But let's say the occasional price gouging pulpit beater has managed to itemize all the salient costs. How does he now determine what constitutes a fair or reasonable profit for the maker? Let's turn things around. How would our critic react if asked to disclose his private affairs to complete strangers who insist that he somehow owes them full disclosure? How would our critic respond to being told that he's paying himself too much or accepting too fat a paycheck from his current boss? Will he ask his boss for a pay cut or donate the balance to charity? I think not.
Capitalist society is about profits. Alternatives are open to anyone displeased with our system. There's communism and the Third World for starters. Or becoming a starving artist. What is it about audio that has a certain group so cocksure that grossly inflated profits are being written left and right? I've worked for three audio companies. Two are out of business now, one smartly abandoned HighEnd audio sales altogether. That's three out of three or a 100% failure rate. Pretty lethal from a business perspective. There's little evidence to believe that, overall, things are much different elsewhere. "But someone's gotta be getting rich" is what the doubters keep insisting. "Stuff keeps selling. Clearly, profits are being written."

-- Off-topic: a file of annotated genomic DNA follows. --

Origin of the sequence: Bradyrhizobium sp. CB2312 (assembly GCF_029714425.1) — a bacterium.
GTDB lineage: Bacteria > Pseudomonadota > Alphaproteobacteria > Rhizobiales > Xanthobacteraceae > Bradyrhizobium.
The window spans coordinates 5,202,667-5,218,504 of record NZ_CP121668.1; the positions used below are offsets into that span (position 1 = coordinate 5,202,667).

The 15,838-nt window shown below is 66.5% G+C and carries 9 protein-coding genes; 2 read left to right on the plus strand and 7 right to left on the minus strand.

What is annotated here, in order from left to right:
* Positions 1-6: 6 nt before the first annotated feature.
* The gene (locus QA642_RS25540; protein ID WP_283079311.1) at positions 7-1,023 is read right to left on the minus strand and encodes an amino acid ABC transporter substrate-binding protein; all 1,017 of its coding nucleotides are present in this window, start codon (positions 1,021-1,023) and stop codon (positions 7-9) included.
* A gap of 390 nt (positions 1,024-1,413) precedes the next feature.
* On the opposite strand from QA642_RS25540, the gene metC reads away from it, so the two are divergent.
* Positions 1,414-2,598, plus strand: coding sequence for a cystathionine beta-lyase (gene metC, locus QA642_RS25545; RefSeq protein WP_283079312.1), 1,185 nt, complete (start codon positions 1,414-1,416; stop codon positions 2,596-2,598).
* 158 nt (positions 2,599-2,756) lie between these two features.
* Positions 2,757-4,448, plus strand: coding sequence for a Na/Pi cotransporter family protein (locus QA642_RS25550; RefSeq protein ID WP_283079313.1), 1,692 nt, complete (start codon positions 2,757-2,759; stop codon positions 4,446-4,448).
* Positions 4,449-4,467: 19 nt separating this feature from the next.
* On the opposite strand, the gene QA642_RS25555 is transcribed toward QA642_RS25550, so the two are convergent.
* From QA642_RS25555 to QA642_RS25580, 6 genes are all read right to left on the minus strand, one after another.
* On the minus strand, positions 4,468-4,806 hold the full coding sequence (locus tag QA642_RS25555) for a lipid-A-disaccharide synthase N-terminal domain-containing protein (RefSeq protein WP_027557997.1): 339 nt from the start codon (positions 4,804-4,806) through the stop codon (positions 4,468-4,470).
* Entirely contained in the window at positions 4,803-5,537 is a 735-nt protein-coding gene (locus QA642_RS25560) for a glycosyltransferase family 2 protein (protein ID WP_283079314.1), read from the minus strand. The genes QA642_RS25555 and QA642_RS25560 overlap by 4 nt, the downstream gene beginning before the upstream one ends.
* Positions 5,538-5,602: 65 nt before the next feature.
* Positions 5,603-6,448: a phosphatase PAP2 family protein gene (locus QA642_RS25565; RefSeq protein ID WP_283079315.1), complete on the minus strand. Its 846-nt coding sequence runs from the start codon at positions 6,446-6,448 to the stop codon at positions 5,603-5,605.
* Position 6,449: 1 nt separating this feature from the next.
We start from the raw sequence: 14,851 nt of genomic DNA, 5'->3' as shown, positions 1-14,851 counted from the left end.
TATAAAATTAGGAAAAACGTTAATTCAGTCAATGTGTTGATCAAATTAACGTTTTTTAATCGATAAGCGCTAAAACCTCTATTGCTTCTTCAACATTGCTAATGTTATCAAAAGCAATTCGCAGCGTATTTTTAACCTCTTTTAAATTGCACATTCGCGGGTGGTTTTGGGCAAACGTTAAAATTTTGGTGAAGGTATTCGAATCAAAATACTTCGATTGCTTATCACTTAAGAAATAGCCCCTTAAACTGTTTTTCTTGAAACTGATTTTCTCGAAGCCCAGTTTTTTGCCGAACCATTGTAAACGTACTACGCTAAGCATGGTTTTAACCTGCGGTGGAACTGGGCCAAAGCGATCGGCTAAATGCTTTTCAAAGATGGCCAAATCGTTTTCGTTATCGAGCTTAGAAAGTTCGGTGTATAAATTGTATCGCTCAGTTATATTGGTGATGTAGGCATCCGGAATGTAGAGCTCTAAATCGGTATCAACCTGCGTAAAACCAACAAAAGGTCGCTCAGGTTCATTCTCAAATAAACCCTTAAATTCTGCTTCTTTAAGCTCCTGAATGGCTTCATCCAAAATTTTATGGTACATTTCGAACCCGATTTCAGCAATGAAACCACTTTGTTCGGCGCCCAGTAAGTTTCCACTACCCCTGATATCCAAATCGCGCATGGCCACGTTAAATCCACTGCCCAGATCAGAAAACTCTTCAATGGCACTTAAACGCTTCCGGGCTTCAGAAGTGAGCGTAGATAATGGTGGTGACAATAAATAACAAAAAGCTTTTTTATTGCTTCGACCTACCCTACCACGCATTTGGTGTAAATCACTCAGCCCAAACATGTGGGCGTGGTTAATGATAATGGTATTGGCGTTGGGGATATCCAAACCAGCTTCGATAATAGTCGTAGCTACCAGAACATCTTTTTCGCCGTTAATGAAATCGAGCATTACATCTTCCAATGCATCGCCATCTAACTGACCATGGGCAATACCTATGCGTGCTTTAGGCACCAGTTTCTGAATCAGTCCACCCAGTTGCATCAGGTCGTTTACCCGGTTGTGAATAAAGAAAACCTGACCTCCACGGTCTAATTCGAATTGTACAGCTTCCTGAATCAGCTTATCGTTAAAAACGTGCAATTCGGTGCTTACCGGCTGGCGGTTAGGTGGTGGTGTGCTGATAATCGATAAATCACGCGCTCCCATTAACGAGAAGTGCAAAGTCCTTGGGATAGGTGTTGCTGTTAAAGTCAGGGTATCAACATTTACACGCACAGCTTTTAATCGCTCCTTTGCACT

Someone may indeed be doing well. In which case, kudos to him or her for beating the odds. I tend to assume that once initial R&D costs have been amortized, follow-up work on refining the basic platform goes faster and gets cheaper and profits increase as a measure of success. Regardless, I doubt our omniscient critic would apply - um, self discipline if he were in such a position of rare financial success himself. Frankly, most of these arguments smack a good bit of envy. A man content with his own lot tends to not begrudge another man's success. Those with the resources and ability to DIY their own superior solutions -- or equivalent quality for a lot less -- tend to not complain either but are busy helping themselves. Those keen on extreme value will do their due diligence, explore underground options and not waste their time with an established stats quo that doesn't want to get changed.